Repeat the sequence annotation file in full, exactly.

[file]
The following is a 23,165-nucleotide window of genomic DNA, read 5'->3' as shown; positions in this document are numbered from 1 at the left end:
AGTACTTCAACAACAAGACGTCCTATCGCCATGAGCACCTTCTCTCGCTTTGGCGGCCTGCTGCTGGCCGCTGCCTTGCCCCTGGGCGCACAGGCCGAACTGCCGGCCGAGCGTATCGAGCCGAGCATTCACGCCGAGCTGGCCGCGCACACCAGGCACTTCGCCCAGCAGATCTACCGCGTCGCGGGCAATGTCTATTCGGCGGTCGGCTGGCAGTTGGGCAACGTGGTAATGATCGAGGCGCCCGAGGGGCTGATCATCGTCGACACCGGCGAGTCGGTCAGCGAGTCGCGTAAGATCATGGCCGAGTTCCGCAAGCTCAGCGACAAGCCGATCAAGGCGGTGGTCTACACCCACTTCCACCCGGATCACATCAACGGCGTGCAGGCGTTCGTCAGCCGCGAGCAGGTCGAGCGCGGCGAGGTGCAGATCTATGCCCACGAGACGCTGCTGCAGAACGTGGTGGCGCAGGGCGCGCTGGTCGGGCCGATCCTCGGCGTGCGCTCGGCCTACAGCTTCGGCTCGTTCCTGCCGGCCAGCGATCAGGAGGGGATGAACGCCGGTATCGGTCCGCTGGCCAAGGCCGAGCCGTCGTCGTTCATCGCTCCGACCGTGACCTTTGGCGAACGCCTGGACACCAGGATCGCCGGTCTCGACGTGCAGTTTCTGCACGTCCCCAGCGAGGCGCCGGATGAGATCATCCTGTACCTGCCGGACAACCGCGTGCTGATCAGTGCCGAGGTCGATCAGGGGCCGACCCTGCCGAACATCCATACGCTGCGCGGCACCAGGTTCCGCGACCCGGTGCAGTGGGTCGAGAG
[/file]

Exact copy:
The following is a 23,165-nucleotide window of genomic DNA, read 5'->3' as shown; positions in this document are numbered from 1 at the left end:
AGTACTTCAACAACAAGACGTCCTATCGCCATGAGCACCTTCTCTCGCTTTGGCGGCCTGCTGCTGGCCGCTGCCTTGCCCCTGGGCGCACAGGCCGAACTGCCGGCCGAGCGTATCGAGCCGAGCATTCACGCCGAGCTGGCCGCGCACACCAGGCACTTCGCCCAGCAGATCTACCGCGTCGCGGGCAATGTCTATTCGGCGGTCGGCTGGCAGTTGGGCAACGTGGTAATGATCGAGGCGCCCGAGGGGCTGATCATCGTCGACACCGGCGAGTCGGTCAGCGAGTCGCGTAAGATCATGGCCGAGTTCCGCAAGCTCAGCGACAAGCCGATCAAGGCGGTGGTCTACACCCACTTCCACCCGGATCACATCAACGGCGTGCAGGCGTTCGTCAGCCGCGAGCAGGTCGAGCGCGGCGAGGTGCAGATCTATGCCCACGAGACGCTGCTGCAGAACGTGGTGGCGCAGGGCGCGCTGGTCGGGCCGATCCTCGGCGTGCGCTCGGCCTACAGCTTCGGCTCGTTCCTGCCGGCCAGCGATCAGGAGGGGATGAACGCCGGTATCGGTCCGCTGGCCAAGGCCGAGCCGTCGTCGTTCATCGCTCCGACCGTGACCTTTGGCGAACGCCTGGACACCAGGATCGCCGGTCTCGACGTGCAGTTTCTGCACGTCCCCAGCGAGGCGCCGGATGAGATCATCCTGTACCTGCCGGACAACCGCGTGCTGATCAGTGCCGAGGTCGATCAGGGGCCGACCCTGCCGAACATCCATACGCTGCGCGGCACCAGGTTCCGCGACCCGGTGCAGTGGGTCGAGAG